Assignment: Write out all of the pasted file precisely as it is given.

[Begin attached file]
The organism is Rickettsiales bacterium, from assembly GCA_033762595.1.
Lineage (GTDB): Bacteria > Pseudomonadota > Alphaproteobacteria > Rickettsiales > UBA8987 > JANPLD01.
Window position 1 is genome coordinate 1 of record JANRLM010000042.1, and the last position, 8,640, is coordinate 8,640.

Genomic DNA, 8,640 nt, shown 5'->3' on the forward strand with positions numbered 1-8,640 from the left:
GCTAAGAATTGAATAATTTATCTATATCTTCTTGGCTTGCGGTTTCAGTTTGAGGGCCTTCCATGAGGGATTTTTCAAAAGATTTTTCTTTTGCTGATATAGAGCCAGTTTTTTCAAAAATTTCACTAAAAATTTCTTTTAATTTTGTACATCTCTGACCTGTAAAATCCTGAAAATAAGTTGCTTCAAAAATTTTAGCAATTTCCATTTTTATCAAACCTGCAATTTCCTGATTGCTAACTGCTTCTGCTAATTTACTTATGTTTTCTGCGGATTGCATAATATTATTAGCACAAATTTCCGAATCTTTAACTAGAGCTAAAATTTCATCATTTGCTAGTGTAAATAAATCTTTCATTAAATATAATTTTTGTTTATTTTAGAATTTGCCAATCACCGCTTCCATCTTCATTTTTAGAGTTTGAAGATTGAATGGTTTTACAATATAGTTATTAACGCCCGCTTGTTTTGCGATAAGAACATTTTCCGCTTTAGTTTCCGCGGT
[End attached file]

The organism is Rickettsiales bacterium, from assembly GCA_033762595.1.
Lineage (GTDB): Bacteria > Pseudomonadota > Alphaproteobacteria > Rickettsiales > UBA8987 > JANPLD01.
Window position 1 is genome coordinate 1 of record JANRLM010000042.1, and the last position, 8,640, is coordinate 8,640.

Genomic DNA, 8,640 nt, shown 5'->3' on the forward strand with positions numbered 1-8,640 from the left:
GCTAAGAATTGAATAATTTATCTATATCTTCTTGGCTTGCGGTTTCAGTTTGAGGGCCTTCCATGAGGGATTTTTCAAAAGATTTTTCTTTTGCTGATATAGAGCCAGTTTTTTCAAAAATTTCACTAAAAATTTCTTTTAATTTTGTACATCTCTGACCTGTAAAATCCTGAAAATAAGTTGCTTCAAAAATTTTAGCAATTTCCATTTTTATCAAACCTGCAATTTCCTGATTGCTAACTGCTTCTGCTAATTTACTTATGTTTTCTGCGGATTGCATAATATTATTAGCACAAATTTCCGAATCTTTAACTAGAGCTAAAATTTCATCATTTGCTAGTGTAAATAAATCTTTCATTAAATATAATTTTTGTTTATTTTAGAATTTGCCAATCACCGCTTCCATCTTCATTTTTAGAGTTTGAAGATTGAATGGTTTTACAATATAGTTATTAACGCCCGCTTGTTTTGCGATAAGAACATTTTCCGCTTTAGTTTCCGCGGT